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What do Sudan people eat?

What do Sudan people eatThe Northern Sudan tends to have a very simple cuisine. In here, when it was a food crisis back in older times and wheat flour was the basic ingredients, people invented a dish called gourrassa, made of Wheat and in a circular shape.
In the East of the country, the moukhbaza is the most consumed dish, made of banana paste. In this part of Sudan, the Ethiopian influences are very much felt in the local culinary culture.
In the West, there are many tribal groups with different cooking styles, but all foods remain simple. Dairy products and milk are the staple aliments, as cows and sheep are met everywhere in the West. The porridge is locally called aseeda dukhun, which is served with a dry meat stew, called sharmout abiyad. Stews are also made with vegetable roots, like the mix kawal stew.
In the South of Sudan, there are many rivers and swamps, so this region has a unique flora and fauna. Among the most common meals, there are the fish dishes, which are consumed with rice or porridge. In the South, the aseeda is made with sorghum, bafra (plant similar to potatoes), mouloukhiya and Peanut butter.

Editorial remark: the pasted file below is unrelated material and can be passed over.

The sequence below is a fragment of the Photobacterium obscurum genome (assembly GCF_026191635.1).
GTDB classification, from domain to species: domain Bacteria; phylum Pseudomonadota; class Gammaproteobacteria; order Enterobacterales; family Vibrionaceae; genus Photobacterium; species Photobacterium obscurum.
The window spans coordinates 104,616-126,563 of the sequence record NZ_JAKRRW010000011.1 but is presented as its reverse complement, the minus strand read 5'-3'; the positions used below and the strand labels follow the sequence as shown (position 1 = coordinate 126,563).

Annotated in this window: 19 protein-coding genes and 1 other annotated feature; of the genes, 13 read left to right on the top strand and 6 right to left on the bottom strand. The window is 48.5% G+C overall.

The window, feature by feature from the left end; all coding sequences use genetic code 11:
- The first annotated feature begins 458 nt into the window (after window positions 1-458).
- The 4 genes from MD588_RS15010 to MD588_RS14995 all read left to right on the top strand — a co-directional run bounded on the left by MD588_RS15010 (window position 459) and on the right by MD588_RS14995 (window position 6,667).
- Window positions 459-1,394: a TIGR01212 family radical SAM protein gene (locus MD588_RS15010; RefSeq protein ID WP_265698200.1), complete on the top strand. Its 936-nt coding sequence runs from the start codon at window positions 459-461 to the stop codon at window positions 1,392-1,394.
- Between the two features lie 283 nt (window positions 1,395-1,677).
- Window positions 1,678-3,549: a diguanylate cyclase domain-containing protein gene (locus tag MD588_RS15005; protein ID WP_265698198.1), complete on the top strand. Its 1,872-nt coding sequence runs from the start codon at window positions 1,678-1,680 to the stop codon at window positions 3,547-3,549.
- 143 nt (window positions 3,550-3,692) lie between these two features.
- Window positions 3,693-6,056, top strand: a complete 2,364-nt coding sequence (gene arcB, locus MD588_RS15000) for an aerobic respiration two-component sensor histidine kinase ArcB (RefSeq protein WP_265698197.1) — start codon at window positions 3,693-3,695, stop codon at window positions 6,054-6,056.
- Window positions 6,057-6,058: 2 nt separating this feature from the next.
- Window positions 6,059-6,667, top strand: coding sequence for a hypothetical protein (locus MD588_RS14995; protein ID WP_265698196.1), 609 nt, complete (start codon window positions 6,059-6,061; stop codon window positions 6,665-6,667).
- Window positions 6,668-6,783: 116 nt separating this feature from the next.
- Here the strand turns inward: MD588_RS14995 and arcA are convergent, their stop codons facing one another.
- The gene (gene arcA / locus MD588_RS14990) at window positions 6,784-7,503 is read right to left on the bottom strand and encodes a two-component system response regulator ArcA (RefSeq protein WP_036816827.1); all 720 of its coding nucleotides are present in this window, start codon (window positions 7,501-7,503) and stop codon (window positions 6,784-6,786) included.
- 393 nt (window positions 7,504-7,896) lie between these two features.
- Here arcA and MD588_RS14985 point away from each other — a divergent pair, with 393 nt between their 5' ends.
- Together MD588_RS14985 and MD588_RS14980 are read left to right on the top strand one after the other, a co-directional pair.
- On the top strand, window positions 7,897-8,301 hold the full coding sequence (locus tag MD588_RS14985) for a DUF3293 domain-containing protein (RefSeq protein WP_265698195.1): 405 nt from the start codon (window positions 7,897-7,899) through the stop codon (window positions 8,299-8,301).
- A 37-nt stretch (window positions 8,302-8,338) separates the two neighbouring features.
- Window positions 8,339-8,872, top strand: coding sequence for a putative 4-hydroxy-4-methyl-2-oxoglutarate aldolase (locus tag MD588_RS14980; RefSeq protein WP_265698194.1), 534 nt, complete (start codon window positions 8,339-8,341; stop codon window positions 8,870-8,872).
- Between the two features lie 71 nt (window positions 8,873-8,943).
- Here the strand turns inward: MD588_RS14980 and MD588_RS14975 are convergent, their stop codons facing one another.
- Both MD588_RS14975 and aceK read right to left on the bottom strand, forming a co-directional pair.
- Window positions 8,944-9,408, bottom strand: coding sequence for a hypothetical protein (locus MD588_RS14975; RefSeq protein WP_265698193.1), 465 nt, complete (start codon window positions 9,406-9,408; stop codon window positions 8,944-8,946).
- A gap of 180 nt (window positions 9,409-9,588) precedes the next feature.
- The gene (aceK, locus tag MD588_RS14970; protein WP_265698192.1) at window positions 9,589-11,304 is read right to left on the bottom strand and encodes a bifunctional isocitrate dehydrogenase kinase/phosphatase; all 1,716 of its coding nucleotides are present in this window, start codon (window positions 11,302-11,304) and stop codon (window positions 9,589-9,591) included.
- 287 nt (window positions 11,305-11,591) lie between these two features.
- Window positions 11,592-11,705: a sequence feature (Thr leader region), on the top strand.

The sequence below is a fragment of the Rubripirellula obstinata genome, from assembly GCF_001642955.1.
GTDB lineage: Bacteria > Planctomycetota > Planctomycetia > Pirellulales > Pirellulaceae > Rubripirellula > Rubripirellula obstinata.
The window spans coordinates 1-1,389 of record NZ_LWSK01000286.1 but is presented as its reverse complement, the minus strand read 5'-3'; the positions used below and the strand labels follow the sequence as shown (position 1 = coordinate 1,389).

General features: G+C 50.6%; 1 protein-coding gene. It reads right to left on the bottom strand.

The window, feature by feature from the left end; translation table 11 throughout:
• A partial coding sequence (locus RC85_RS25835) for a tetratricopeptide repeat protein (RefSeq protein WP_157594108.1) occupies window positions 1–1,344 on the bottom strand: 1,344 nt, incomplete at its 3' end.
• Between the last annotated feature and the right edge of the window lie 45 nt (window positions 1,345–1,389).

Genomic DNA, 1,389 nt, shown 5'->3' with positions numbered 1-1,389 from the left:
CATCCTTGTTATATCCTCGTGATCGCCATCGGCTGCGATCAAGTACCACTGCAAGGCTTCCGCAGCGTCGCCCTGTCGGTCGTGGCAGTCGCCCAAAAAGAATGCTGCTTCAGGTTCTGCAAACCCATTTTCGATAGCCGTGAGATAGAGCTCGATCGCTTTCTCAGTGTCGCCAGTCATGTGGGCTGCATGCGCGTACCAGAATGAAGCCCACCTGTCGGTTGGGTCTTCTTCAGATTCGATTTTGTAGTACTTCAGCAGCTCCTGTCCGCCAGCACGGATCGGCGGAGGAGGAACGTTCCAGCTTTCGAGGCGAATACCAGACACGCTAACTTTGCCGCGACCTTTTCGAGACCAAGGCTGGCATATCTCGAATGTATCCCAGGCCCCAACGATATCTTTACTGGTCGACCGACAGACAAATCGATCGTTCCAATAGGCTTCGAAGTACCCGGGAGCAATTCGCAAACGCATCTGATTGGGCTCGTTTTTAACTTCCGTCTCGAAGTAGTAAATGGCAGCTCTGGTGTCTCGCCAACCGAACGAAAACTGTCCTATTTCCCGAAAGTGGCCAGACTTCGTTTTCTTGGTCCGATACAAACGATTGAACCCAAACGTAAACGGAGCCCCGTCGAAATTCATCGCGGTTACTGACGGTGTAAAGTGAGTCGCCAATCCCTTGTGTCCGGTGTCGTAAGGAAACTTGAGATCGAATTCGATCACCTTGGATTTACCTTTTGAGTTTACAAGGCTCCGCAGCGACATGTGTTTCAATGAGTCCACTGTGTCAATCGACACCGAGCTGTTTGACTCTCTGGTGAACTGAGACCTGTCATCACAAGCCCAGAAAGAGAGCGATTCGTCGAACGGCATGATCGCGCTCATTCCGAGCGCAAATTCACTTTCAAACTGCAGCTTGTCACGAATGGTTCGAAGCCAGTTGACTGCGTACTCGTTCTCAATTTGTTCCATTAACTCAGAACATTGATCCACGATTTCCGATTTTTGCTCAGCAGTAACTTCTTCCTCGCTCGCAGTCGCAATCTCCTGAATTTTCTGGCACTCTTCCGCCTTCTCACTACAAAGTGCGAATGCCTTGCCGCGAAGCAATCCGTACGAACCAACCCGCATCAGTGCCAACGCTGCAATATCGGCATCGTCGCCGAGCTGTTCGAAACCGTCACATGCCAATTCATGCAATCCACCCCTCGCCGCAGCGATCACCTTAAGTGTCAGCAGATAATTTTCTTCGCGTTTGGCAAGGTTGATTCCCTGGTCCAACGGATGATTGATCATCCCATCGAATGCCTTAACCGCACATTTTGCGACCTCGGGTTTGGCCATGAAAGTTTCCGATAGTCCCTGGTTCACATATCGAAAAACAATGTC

In the centre of the country, there is the fassikh, made of fish with onions and tomato sauce. In this region, the Egyptian influences are very obvious.

 

Sudan description:

Sudan officially the Republic of Sudan,  is a country in northeastern Africa. It is the largest country in Africa and the Arab world, and tenth largest in the world by area. It is bordered by Egypt to the north, the Red Sea to the northeast, Eritrea and Ethiopia to the east, Kenya and Uganda to the southeast, the Democratic Republic of the Congo and the Central African Republic to the southwest, Chad to the west and Libya to the northwest. The world's longest river, the Nile, divides the country between east and west sides.

 

What do Sudan people eatWhat do Sudan people eat

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